But if you want to build a quad core, you must, just as Nvidia did, add such a companion core, else the leakage current is too high. But integrating the big.LITTLE idea probably takes additional time, thus they wouldn't be the first who produced a A15 based SoC.
    So to be one of the first, they chose to take the easiest design, a dual core A15. After a few months and additional time of RD they will release a quad core with big.LITTLE and probably a dual core and six core and eigth core with big.LITTLE, too.
    Reply
  • hob196 - Friday, December 02, 2011 - link

    You said:
    "ARM introduced big.LITTLE which only makes sense in Quad or more core systems"

    big.LITTLE would apply to single core systems if the A7 and A15 pairing was considered one core.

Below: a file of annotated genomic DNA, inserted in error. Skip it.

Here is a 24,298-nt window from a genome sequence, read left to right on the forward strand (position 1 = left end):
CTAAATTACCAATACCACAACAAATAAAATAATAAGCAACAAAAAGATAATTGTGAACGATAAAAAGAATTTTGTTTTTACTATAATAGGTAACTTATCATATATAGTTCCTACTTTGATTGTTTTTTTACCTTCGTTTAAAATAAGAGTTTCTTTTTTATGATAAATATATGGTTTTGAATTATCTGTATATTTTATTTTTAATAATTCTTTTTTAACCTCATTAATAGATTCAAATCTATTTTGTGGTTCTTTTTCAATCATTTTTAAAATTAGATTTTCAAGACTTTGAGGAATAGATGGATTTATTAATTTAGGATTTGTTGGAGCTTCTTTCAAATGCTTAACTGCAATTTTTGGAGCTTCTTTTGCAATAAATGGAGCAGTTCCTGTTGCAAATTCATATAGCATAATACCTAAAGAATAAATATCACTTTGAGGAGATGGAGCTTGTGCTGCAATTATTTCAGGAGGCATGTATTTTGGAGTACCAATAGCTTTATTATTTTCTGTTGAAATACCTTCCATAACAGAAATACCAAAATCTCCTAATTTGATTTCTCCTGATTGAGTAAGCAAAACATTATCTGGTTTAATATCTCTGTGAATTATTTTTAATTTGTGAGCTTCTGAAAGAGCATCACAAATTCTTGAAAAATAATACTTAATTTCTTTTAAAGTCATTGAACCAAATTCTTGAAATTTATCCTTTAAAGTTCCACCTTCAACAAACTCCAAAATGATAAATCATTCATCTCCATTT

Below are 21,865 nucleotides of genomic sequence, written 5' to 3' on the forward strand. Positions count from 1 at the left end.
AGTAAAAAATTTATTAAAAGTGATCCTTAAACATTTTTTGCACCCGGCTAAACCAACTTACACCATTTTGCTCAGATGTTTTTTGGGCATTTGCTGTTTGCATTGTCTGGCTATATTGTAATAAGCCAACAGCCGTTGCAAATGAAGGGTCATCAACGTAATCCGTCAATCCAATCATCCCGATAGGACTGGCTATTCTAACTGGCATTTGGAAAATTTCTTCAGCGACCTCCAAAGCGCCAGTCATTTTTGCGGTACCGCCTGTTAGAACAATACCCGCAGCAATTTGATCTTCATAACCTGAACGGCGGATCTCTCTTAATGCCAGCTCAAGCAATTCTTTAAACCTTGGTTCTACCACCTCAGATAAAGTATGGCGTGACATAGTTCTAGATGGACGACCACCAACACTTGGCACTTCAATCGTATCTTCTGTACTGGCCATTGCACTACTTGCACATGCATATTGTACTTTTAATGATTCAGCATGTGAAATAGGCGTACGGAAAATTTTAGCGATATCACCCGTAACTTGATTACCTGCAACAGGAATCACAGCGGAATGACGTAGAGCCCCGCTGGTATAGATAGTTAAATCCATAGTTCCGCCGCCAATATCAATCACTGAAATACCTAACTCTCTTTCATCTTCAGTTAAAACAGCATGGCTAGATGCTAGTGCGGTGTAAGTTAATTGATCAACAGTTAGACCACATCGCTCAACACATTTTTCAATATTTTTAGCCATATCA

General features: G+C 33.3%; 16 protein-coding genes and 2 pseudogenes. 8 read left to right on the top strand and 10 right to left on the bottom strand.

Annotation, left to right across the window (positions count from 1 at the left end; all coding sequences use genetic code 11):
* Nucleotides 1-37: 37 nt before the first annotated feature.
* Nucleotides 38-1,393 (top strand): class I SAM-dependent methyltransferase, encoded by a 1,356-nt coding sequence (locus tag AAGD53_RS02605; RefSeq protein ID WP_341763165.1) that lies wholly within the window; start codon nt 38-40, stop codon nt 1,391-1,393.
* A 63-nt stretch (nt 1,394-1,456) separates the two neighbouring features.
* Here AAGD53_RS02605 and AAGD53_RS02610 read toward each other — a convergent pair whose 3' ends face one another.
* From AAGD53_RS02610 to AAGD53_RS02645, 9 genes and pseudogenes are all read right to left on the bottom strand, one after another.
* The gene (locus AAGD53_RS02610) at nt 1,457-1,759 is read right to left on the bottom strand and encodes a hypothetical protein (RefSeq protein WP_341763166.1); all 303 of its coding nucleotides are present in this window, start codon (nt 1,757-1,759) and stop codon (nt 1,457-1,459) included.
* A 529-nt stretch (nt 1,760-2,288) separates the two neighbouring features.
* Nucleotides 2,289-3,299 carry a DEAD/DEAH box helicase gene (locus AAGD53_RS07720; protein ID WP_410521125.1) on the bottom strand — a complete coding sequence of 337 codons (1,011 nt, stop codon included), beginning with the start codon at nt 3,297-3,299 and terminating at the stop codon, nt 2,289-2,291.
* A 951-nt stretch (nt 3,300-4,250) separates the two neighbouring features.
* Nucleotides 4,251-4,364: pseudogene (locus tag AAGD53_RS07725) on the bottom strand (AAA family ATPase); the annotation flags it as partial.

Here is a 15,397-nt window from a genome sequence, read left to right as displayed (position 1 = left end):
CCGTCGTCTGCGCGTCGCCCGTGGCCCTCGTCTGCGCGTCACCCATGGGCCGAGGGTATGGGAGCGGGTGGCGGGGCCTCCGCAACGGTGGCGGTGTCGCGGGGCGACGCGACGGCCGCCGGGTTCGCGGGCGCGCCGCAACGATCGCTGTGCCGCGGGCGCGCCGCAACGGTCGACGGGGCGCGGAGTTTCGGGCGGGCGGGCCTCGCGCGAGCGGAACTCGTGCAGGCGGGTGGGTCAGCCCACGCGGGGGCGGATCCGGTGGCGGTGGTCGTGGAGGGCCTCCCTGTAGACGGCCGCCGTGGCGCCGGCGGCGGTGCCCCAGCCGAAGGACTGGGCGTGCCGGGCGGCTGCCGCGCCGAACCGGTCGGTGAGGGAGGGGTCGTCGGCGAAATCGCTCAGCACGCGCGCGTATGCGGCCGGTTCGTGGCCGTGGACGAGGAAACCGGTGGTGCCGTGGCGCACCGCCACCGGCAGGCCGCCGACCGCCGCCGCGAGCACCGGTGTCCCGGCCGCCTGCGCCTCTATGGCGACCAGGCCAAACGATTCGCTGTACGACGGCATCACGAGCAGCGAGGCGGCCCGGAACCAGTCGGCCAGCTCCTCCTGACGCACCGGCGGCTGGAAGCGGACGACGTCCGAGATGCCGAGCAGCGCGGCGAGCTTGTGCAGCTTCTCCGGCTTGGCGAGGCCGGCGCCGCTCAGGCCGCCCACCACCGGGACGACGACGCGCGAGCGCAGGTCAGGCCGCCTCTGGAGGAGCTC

Reply
  • UpSpin - Friday, December 02, 2011 - link

    Power consumption wise it makes sense to pair an A7 with a single and dual core already.
    Cost wise it doesn't really make sense.
    I really doubt that we will see some single core A15 SoC with a companion core. And dual core, maybe, but not at the beginning.
    Reply
  • GnillGnoll - Friday, December 02, 2011 - link

    It doesn't matter how many "big" cores there are, big.LITTLE is for those situations where turning on even a single "big" core is a relatively large power draw.

    A quad core with three cores power gated has no more leakage than a single core chip.
    Reply